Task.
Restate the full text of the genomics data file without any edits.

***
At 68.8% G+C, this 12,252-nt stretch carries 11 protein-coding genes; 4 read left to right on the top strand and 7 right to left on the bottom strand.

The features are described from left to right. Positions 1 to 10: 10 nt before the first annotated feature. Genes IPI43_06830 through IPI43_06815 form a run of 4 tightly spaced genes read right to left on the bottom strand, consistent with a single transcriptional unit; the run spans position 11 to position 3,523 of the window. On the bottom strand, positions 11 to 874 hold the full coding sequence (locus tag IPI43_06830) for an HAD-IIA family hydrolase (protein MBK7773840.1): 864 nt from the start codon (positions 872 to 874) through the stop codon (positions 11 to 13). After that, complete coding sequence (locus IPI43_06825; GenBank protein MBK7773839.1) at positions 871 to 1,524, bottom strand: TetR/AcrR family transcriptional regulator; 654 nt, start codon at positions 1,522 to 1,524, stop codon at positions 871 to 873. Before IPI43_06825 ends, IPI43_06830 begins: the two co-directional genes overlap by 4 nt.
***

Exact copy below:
At 68.8% G+C, this 12,252-nt stretch carries 11 protein-coding genes; 4 read left to right on the top strand and 7 right to left on the bottom strand.

The features are described from left to right. Positions 1 to 10: 10 nt before the first annotated feature. Genes IPI43_06830 through IPI43_06815 form a run of 4 tightly spaced genes read right to left on the bottom strand, consistent with a single transcriptional unit; the run spans position 11 to position 3,523 of the window. On the bottom strand, positions 11 to 874 hold the full coding sequence (locus tag IPI43_06830) for an HAD-IIA family hydrolase (protein MBK7773840.1): 864 nt from the start codon (positions 872 to 874) through the stop codon (positions 11 to 13). After that, complete coding sequence (locus IPI43_06825; GenBank protein MBK7773839.1) at positions 871 to 1,524, bottom strand: TetR/AcrR family transcriptional regulator; 654 nt, start codon at positions 1,522 to 1,524, stop codon at positions 871 to 873. Before IPI43_06825 ends, IPI43_06830 begins: the two co-directional genes overlap by 4 nt.